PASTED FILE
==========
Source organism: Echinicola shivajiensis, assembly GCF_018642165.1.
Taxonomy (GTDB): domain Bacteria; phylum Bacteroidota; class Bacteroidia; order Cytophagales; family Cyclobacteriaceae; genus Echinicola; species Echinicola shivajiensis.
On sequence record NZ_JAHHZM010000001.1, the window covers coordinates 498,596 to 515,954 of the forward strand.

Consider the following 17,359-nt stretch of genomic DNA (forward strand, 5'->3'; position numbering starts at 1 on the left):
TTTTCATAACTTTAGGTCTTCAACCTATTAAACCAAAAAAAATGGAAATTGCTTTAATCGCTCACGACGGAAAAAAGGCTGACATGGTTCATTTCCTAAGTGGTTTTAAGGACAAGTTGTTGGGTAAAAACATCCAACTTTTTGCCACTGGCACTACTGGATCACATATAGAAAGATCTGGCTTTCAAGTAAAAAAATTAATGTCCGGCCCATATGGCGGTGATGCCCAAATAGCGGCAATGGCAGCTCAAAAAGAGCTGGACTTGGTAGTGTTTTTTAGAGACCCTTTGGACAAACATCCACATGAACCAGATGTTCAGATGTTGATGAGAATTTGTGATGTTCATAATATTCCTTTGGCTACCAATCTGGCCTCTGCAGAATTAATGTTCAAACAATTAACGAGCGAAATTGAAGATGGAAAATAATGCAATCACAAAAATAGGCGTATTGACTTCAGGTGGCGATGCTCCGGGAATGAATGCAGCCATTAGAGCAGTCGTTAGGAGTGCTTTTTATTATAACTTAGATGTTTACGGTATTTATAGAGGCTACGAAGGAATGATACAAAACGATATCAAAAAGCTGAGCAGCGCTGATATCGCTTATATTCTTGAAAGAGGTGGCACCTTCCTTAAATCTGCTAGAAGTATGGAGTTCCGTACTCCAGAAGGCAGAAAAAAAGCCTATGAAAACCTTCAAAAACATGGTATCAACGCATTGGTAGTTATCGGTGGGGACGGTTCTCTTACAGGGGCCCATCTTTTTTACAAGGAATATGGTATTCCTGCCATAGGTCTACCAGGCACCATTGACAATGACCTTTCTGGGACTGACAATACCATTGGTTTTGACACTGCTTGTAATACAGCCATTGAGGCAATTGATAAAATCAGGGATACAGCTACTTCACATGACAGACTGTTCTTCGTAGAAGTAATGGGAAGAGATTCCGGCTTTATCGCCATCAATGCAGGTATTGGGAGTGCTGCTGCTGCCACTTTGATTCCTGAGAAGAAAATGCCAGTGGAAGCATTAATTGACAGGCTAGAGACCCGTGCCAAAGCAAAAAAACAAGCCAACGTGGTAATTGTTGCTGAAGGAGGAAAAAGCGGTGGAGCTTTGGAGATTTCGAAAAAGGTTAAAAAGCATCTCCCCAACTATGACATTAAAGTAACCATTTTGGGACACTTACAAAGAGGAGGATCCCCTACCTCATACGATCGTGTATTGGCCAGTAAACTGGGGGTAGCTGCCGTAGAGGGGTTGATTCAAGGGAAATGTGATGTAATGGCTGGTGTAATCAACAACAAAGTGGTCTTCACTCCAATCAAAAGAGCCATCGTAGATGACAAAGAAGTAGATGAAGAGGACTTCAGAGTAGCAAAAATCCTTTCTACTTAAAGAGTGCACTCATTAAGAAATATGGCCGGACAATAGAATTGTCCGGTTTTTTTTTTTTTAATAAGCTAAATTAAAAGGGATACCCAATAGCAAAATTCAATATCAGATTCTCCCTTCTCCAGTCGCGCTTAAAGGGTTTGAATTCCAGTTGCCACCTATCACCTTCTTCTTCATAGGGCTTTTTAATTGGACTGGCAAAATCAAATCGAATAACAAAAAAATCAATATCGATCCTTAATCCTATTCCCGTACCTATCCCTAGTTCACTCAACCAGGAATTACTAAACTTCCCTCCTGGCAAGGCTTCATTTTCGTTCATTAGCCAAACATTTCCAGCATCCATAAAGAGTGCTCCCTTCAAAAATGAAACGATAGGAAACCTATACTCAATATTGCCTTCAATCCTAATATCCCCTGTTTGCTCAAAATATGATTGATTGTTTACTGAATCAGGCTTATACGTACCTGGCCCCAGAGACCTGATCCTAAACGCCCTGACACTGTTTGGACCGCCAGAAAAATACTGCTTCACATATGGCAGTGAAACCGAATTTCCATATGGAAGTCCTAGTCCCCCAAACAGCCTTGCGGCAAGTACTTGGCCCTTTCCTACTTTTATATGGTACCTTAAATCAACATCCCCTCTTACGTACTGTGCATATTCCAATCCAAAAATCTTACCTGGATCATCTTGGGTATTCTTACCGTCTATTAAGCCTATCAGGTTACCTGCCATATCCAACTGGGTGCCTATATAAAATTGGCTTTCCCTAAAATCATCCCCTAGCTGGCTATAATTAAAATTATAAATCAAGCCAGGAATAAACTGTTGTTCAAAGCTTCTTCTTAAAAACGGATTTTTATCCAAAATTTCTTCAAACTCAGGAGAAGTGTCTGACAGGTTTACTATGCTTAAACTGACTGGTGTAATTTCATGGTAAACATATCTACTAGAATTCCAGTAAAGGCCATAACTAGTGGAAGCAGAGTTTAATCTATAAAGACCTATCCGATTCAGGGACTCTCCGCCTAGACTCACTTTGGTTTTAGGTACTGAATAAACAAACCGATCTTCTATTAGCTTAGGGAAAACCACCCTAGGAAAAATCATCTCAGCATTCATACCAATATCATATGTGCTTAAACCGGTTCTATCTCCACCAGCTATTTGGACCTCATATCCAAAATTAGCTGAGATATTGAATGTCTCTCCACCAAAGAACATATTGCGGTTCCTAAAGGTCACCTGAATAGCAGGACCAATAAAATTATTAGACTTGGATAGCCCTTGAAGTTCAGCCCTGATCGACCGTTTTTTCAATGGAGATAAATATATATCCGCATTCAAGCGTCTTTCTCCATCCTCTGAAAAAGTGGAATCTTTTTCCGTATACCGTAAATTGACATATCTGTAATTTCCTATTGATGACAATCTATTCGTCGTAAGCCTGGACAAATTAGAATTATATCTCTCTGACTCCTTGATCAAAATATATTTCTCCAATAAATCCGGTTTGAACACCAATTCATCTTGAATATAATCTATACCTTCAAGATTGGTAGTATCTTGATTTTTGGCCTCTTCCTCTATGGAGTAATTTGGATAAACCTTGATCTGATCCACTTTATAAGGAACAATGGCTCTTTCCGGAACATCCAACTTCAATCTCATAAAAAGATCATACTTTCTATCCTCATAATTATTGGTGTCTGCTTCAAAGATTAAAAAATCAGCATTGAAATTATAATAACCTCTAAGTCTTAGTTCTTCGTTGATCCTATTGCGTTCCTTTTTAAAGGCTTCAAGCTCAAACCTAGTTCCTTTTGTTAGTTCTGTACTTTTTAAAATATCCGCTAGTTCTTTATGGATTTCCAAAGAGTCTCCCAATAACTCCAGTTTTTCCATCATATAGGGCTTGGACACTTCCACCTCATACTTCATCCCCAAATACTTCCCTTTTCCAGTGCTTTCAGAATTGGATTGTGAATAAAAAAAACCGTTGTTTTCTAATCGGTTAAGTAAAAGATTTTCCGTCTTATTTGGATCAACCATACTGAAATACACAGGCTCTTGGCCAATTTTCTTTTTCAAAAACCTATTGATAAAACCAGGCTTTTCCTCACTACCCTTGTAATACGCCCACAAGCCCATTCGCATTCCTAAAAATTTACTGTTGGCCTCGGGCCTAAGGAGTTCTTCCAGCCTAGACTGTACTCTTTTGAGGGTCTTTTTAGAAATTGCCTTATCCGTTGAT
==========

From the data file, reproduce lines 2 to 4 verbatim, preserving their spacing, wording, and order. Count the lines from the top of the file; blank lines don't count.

Taxonomy (GTDB): domain Bacteria; phylum Bacteroidota; class Bacteroidia; order Cytophagales; family Cyclobacteriaceae; genus Echinicola; species Echinicola shivajiensis.
On sequence record NZ_JAHHZM010000001.1, the window covers coordinates 498,596 to 515,954 of the forward strand.

Consider the following 17,359-nt stretch of genomic DNA (forward strand, 5'->3'; position numbering starts at 1 on the left):